insistence of Isabella. She had been engaged in converting the Jews
throughout Spain to Christ, often under the threat of torture. At the same
time their army had been pushing the Moslem Moors back out of Spain into
Africa. With these two religious goals almost accomplished, a mission to
the Indies appealed more to her than a quest for gold and trade. Her
interest caused the king to supply the necessary funds. On August 3, 1492,
Columbus led three small ships out of their Spanish port on a mission to
discover and convert lost Israel to Christ.

As the weeks passed into a second month and the vast size of the ocean
already traversed increased, the restlessness of the crews on all three
ships grew. They had heard how others had failed in their attempt to sail
westward, fighting head winds and being forced back to their ports. Some
of these ships had wrecked. Columbus assured his men their trip was
different. Previous explorers had tried to cross below the Tropic of
Cancer, but the winds in that region blew from west to east, making a long
western voyage impossible. God had shown him a path through the sea, north
of the Tropic of Cancer, where the winds blew from east to west. He wrote
in his journal, "For the execution of the journey to the Indies, I did not
make use of intelligence, mathematics or maps. It is simply the
fulfillment of what Isaiah had prophesied."

The spiritual assurance uplifting and directing Columbus did not quiet the
crew. The presence of an eastern wind did not mean land was ahead. They
began to grumble. At first they joked about throwing their captain
overboard and returning home, but as time lengthened the mood became more
somber. They were ready to make demands. The captains of the other two
ships met on the night of October 9. Columbus persuaded them to give him
three more days. If at the end of that time they had not found land, he
would allow them to turn back. In his prayers that night he must have
fervently pled with the God that had not only inspired him to undertake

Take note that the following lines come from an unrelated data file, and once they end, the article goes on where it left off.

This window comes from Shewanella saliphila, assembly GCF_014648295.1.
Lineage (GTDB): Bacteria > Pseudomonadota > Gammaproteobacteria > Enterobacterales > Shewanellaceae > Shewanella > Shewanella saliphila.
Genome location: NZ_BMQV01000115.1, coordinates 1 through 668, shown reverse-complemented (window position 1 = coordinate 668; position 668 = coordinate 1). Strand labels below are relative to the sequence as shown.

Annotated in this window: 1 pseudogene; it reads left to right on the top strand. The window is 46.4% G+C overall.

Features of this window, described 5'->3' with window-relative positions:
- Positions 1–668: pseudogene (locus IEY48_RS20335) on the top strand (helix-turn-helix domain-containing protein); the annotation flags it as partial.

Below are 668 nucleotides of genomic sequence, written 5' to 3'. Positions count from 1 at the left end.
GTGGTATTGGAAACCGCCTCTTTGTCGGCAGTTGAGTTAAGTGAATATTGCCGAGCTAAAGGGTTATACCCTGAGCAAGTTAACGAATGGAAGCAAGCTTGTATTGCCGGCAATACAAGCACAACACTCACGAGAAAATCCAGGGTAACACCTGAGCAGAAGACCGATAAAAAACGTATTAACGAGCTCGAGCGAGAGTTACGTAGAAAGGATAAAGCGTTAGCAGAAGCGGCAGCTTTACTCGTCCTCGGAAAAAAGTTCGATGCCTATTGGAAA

the trip, but who had brought him so far toward its completion, by asking
divine assistance in helping him finish the journey within the few days he
had left. His prayer was heard. The next day the ships made an amazing 59
leagues, almost doubling the previous day's output. On the second day they
sighted a small twig with roses on it and at night saw a tiny light in the
far distance. On the third day before sunrise, the crew of the Pinta
sighted land, a low white cliff shining in the moonlight. They turned
toward it. On the morning of the third day, October 12, 1492, Columbus
landed on San Salvador.

While Spain, in its thirst for gold, along with other nations, quickly
began to overrun the land Columbus found, and although Columbus himself
was too strongly motivated by the wealth he uncovered, his discovery of
the American continents was, from beginning to end, a religious event. God
revealed their existence, inspired the thought of their discovery and,
even, propelled the ships so that the New World could be found. The
revelation given through Ramon Lull had found fulfillment with Christopher
Columbus. The missionary's words had been the foundation for the
explorer's life. Of Jewish descent, he was chosen and used by God to
discover the way for the Gentiles to bring the gospel of Christ to America
and spread it among the people scattered on its land, so that at the
proper time they could be gathered to their Savior. His dedication to this
purpose and the extent of his devotion is revealed in his journal. He
wrote, "No one should fear to undertake any task in the name of our
Saviour, if it is just and if the intention is purely for His holy
service. The working out of all things has been assigned to each person by
our Lord, but it all happens according to His sovereign will, even though
He gives advice. He lacks nothing that it is in the power of men to give
Him. Oh, what a gracious Lord, who desires that people should perform for
Him those things for which He holds Himself responsible!"